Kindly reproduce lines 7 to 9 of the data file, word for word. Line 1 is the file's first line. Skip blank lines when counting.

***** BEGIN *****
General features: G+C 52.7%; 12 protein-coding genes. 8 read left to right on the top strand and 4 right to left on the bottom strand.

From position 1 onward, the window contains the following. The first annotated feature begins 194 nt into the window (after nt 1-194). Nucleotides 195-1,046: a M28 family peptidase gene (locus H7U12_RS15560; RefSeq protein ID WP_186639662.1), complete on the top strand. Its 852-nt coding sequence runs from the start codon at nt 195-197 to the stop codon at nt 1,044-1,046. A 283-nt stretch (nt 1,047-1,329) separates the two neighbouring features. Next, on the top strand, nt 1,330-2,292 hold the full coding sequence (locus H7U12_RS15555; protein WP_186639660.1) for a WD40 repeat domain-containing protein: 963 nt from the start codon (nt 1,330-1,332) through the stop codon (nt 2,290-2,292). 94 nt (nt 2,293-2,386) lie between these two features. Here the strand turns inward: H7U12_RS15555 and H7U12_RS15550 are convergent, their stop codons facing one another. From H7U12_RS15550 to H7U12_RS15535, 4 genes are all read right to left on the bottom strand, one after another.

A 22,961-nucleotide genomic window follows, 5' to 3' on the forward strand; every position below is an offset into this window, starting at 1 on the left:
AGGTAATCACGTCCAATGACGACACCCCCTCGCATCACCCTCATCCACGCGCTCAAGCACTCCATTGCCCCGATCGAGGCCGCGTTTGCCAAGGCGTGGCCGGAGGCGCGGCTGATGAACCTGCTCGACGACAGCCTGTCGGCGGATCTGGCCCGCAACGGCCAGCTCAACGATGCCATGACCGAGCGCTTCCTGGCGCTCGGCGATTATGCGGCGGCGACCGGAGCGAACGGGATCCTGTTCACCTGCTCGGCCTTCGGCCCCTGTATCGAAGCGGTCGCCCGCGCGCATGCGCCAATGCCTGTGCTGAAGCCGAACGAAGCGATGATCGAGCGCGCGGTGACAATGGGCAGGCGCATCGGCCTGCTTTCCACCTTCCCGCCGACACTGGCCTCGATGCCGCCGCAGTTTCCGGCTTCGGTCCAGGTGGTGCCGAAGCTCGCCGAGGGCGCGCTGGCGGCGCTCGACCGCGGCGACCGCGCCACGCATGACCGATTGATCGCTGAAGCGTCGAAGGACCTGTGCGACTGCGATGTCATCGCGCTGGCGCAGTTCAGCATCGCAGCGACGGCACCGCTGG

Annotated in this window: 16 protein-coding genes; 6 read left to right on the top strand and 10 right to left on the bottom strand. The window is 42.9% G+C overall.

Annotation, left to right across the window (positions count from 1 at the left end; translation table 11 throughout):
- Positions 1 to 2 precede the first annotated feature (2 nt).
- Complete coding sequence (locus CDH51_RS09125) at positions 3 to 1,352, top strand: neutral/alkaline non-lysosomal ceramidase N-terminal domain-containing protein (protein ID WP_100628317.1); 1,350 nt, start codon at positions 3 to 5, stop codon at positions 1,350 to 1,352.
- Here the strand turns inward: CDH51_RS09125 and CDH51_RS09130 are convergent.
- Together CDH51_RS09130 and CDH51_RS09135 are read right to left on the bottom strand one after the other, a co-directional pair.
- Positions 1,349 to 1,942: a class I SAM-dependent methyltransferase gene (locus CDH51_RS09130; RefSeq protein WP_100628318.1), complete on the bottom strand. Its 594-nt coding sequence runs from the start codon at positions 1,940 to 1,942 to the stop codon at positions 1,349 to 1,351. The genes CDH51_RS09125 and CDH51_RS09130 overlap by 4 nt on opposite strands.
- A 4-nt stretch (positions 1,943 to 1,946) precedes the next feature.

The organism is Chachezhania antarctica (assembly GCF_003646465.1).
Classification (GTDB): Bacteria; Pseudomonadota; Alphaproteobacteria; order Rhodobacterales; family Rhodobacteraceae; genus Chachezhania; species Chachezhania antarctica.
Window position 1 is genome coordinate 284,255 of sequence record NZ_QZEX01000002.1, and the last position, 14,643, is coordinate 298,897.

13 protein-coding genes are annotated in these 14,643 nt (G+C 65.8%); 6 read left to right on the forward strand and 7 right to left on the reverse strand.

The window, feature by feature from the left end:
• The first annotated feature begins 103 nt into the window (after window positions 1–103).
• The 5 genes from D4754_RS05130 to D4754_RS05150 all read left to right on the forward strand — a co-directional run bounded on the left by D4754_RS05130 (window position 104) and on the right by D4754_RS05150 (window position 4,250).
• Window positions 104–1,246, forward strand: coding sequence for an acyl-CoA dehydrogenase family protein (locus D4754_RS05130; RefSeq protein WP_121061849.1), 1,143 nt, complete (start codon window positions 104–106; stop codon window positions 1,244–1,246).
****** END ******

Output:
- Positions 1 to 2 precede the first annotated feature (2 nt).
- Complete coding sequence (locus CDH51_RS09125) at positions 3 to 1,352, top strand: neutral/alkaline non-lysosomal ceramidase N-terminal domain-containing protein (protein ID WP_100628317.1); 1,350 nt, start codon at positions 3 to 5, stop codon at positions 1,350 to 1,352.
- Here the strand turns inward: CDH51_RS09125 and CDH51_RS09130 are convergent.